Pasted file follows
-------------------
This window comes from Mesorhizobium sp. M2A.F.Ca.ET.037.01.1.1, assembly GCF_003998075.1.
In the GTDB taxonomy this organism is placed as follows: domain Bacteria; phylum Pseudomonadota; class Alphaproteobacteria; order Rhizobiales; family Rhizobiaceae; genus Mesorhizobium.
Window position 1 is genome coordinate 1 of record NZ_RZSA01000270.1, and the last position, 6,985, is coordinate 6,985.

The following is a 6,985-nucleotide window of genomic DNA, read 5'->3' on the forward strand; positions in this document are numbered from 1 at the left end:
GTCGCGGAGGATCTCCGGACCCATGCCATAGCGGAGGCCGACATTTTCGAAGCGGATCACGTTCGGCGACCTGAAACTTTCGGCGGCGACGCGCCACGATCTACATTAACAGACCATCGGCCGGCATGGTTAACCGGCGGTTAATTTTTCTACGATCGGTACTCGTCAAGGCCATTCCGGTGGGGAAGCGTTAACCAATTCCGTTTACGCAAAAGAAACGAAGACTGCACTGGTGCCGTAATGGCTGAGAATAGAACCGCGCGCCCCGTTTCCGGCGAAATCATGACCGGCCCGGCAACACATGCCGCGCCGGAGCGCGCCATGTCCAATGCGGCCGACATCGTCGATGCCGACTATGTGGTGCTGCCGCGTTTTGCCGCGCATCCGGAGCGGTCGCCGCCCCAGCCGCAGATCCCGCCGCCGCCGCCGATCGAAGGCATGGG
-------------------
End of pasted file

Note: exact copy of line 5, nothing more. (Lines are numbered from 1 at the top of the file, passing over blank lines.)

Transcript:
GTCGCGGAGGATCTCCGGACCCATGCCATAGCGGAGGCCGACATTTTCGAAGCGGATCACGTTCGGCGACCTGAAACTTTCGGCGGCGACGCGCCACGATCTACATTAACAGACCATCGGCCGGCATGGTTAACCGGCGGTTAATTTTTCTACGATCGGTACTCGTCAAGGCCATTCCGGTGGGGAAGCGTTAACCAATTCCGTTTACGCAAAAGAAACGAAGACTGCACTGGTGCCGTAATGGCTGAGAATAGAACCGCGCGCCCCGTTTCCGGCGAAATCATGACCGGCCCGGCAACACATGCCGCGCCGGAGCGCGCCATGTCCAATGCGGCCGACATCGTCGATGCCGACTATGTGGTGCTGCCGCGTTTTGCCGCGCATCCGGAGCGGTCGCCGCCCCAGCCGCAGATCCCGCCGCCGCCGCCGATCGAAGGCATGGG